How To Market Your Writing Using Videos

Matt Nagin
3 min readDec 5, 2020


Outside-The-Box Strategies To Expand Your Audience And Gain Traction Marketing Your Writing Through Powerful Visual Imagery

According to a wise sage known as Google, there are precisely 129,864,880 books in the world. What is more, every year, globally, UNESCO estimates that 2.2 million books are published.

Needless to say, with those figures, it’s virtually impossible to stand out. The odds of making the best-seller list are probably not much better than the odds of hitting the Powerball Jackpot. Virtually everyone today has a book available for sale.

So what to do? I’ve come up with some strategies that might be of use — all of which rely on using videos. As for my background I’ve published four books, created a short film, produced numerous comedy shows, and, as a result, have experimented with all sorts of different marketing techniques.

  1. Create Videos With Alluring Imagery — Creating videos around your writing is very important. But the type of video should be analyzed closely. Many authors create a book trailer, which, as far as I can tell, doesn’t work all that well. This is because a book is unlike a movie and these trailers generally don’t give the reader an accurate sense of what they will be getting. I think a better strategy is to read a section of the book aloud and create a quick video with images that highlight the underlying text. Here is an example Julia Noel Goldman helped me put together, with a reading of a poem from my latest poetry book, “Notes From The Bonfire.”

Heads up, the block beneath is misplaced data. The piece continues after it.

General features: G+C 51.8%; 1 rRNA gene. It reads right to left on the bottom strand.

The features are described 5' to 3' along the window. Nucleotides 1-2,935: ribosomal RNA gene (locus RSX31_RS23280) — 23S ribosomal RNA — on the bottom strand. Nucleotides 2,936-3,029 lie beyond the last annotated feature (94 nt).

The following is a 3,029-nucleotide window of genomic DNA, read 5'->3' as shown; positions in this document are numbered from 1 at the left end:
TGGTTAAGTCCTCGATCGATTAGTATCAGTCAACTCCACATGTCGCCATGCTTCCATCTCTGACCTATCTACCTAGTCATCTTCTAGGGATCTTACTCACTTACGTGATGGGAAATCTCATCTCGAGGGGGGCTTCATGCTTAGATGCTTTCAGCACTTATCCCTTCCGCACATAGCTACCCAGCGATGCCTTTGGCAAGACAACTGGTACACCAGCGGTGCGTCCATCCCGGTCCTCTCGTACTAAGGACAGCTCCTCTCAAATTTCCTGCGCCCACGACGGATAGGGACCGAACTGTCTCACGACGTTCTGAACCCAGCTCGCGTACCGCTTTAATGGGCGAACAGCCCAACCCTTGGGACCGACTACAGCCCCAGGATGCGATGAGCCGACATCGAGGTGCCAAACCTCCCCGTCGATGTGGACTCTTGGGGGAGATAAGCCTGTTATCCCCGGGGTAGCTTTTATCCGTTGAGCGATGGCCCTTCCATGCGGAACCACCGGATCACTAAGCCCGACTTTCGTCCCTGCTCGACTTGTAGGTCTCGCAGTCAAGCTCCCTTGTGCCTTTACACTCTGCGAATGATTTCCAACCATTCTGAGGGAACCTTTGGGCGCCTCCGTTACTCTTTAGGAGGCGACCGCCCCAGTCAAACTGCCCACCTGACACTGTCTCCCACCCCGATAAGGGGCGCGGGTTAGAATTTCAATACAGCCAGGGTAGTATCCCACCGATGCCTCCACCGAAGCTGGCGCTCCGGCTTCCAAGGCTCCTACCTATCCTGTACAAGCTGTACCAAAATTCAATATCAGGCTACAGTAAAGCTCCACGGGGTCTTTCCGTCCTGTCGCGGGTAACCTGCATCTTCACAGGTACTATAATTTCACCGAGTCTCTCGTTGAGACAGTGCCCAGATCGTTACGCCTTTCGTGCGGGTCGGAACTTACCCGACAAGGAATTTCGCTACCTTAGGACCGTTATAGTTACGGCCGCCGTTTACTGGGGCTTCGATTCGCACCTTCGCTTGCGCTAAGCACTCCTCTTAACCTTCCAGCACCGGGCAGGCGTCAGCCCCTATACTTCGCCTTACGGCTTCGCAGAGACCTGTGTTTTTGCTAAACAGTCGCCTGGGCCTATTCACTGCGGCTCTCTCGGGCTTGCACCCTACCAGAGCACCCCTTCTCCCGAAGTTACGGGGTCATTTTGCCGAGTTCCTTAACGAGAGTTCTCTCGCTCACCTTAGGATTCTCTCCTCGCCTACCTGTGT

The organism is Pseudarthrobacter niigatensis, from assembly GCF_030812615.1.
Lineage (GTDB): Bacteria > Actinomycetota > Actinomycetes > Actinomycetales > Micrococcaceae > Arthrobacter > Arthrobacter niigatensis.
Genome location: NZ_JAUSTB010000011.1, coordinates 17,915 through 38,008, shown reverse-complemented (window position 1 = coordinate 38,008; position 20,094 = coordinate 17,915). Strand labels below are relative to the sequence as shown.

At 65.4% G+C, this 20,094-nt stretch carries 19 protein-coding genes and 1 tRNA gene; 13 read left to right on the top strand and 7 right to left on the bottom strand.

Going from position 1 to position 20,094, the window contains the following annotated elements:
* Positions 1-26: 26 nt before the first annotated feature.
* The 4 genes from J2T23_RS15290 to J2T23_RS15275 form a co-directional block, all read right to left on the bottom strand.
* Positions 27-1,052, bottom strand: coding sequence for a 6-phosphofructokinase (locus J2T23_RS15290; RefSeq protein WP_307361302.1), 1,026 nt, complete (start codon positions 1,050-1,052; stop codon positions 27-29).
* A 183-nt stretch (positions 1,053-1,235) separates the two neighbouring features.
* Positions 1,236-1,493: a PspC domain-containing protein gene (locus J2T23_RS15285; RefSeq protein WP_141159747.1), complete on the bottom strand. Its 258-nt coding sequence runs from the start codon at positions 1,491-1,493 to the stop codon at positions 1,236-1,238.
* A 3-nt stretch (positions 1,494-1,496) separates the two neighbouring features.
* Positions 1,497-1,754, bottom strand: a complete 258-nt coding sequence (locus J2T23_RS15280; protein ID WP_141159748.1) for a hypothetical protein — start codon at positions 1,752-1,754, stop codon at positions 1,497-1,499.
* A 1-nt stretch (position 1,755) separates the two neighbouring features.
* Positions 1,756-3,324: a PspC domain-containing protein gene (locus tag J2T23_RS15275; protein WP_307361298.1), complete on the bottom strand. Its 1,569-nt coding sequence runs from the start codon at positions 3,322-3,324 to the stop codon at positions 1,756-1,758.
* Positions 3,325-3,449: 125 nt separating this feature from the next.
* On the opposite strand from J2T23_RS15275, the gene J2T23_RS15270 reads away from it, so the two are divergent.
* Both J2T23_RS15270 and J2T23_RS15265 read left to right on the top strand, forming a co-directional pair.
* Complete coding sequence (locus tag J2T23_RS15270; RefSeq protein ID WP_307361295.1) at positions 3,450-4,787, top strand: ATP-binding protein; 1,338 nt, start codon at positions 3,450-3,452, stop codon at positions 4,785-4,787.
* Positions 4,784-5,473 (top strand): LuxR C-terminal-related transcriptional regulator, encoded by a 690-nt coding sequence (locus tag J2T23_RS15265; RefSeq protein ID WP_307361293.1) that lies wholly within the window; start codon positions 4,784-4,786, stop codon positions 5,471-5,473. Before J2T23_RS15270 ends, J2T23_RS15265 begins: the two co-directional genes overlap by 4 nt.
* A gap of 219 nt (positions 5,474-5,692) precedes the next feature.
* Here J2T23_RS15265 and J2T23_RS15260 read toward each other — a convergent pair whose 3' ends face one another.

2. Create Videos Reading Your Work In Strange Places — Audiences are accustomed to seeing writers read in a public setting. Or in front of a fireplace. Something very humdrum. It might be better to try something different. I attempted this once, when I created a video of myself reciting William Blake’s “The Tyger” while sitting in my bathtub. It was weird, particularly because I was fully-dressed, yet seemed to be a fairly dynamic way to celebrate National Poetry Day. This same kind of outside-the-box thinking could be used to market just about any type of writing.
  3. Create Animations Based On Your Writing — There are great apps now that help you create quick animations. One of these is called Flipaclip. While I’ve yet to try Flipaclip myself, friends have and the results are often impressive. By animating your writing in a colorful way you may be able to attract a wider audience.
  4. Go Some Place Cool, Take Video Of Yourself Addressing The Camera, And Use That Video To Hype Up Your Work — I attempted this when I went to The Zero Space Museum in New York City. This is a very cool place with installations that include projection mapping, lasers, geodesic dome shows, programmable LEDs and interactive surfaces. I took this cool video plugging my humor book, “Do Not Feed The Clown,” and then shared it on Instagram.
  5. Go Some Place Cool, Take Video Of The Place, Then Use That To Hype Up Your Work — On the same trip to The Zero Space Museum I took a video of the LED Ceiling Lights and then later just added Title Text, and, that fast, had a promo that cost nothing.
  6. Create A Video Montage Of Interviews On The Street — Stop people on the street, ask them what they think of your book, and create a video montage of the results. I did something like this when I wanted to promote my short film, “Inside Job.” After the screening, I got feedback from various audience members (see end of video).
  7. Creating a Video Mixing Old School And New School Marketing Techniques — In an effort to promote a comedy show, my friend and I went on the subway with him dressed in a lizard costume holding an old-school sign. He then removed the mask and stuck a balloon up his nose. This weird type of promotion mixes old school carnival barking and more sophisticated IG video marketing in a way that might work well for writing too.

These are just a few of the techniques you can employ when using video to market your writing. The most important element is that you in some way defy expectations. This will help your work stand out from the 2.2 million other books published each year.



Matt Nagin

Matt Nagin is a writer, comedian, actor, and educator. His latest book, “Do Not Feed The Clown,” is available on Amazon. More at